Monsarrat, Professor of Languages at the University of Burgundy, in Dijon, France, arguing successfully that the Elegy bore marked resemblances to John Ford Christ's Bloody Sweat
and The Golden Mean, both published in 1613.
Christ's Bloody Sweat, a work that would have been completed early in Ford's writing career (if indeed he is the author), declares that the writer has experienced some sort of religious transformation that has revealed to him the errors of his time.
As a scholar who has abandoned the service of God, but yet does not redirect his scholarly proclivity productively, Giovanni personifies the schoolmen warned against in Christ's Bloody Sweat.
The openings of the two elegies are similar in many ways; Donald Foster has pointed to at least twelve rare words found in both Ford and the Elegy, though not in Shakespeare; and Ford's long religious poem Christ's Bloody Sweat, published the year after the Elegy, shows clear signs of borrowing from it, as does his poem in the 1616 edition of Sir Thomas Overbury's Wife.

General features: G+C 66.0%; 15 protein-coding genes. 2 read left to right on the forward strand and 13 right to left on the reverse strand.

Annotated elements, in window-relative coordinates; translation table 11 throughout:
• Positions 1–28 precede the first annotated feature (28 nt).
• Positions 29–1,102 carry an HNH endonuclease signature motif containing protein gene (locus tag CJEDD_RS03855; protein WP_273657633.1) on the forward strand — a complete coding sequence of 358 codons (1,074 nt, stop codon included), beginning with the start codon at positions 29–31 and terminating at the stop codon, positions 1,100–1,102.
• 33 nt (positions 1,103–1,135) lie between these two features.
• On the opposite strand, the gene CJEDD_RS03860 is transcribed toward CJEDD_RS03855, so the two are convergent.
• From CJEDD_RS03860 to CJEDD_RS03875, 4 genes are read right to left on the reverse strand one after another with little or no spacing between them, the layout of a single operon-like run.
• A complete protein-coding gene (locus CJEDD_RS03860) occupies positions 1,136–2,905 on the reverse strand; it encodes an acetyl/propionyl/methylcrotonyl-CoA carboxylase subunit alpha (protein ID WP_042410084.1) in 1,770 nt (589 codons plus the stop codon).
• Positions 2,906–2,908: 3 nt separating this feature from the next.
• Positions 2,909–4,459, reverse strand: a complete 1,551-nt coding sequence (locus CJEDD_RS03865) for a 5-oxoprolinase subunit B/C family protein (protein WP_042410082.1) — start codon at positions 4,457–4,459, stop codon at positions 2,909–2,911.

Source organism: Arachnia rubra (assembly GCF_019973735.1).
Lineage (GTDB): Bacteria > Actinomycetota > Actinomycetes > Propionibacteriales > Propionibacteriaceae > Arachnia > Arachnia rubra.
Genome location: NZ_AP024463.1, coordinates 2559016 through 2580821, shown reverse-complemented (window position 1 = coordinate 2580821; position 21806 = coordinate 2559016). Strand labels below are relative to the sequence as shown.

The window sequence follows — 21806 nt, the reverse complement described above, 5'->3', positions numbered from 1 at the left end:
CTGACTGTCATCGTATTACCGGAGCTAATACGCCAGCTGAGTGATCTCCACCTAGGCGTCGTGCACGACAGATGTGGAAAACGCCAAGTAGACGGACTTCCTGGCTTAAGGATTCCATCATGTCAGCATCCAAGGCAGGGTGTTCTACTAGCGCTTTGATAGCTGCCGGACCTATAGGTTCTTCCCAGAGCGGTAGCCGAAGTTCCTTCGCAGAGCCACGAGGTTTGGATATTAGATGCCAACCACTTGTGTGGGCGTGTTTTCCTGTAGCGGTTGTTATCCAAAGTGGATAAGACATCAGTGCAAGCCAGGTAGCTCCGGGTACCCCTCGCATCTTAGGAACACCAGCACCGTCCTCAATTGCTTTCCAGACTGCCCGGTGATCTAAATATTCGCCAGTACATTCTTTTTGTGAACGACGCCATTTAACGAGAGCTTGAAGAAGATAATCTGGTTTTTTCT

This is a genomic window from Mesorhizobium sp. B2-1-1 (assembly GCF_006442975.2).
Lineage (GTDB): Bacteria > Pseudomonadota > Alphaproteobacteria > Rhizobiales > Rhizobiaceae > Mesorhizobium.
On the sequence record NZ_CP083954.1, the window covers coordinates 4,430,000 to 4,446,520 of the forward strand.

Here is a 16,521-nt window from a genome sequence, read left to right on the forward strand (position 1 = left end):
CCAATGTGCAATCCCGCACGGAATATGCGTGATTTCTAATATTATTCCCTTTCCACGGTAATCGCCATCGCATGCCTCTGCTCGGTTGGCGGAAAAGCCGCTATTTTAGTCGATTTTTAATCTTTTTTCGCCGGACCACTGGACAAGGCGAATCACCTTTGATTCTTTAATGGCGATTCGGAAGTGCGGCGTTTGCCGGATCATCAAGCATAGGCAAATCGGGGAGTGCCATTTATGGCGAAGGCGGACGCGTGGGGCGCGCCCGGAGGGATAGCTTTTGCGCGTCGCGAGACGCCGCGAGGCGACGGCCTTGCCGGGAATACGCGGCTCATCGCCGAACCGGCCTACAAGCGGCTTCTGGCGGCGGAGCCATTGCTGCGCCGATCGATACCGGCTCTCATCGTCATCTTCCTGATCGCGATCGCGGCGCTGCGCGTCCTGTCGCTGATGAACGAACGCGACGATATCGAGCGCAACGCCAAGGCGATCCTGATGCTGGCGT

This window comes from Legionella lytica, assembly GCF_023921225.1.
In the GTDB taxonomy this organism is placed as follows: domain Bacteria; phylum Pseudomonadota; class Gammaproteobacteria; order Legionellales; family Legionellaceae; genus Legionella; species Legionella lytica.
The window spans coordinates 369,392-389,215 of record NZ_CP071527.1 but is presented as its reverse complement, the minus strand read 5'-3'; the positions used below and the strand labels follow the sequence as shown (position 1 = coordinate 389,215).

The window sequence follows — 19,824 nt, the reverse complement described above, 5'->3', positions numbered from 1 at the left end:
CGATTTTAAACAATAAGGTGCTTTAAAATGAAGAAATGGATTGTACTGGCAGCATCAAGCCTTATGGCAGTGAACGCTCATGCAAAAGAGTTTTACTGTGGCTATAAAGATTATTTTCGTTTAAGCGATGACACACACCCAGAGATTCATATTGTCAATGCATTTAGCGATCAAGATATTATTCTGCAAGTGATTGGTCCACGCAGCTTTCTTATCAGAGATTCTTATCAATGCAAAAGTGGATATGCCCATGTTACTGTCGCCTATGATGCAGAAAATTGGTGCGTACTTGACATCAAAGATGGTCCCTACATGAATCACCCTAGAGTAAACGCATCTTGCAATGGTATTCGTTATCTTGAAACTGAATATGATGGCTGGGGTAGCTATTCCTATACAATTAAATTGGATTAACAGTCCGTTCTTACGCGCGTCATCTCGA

But Ford, though he certainly reused phrases such as "strange truth" which seemed to have a particular resonance for him, was not given to sustained and simple self-repetition, as is illustrated by the looseness of the parallels and echoes generally used to argue for his authorship of Christ's Bloody Sweat.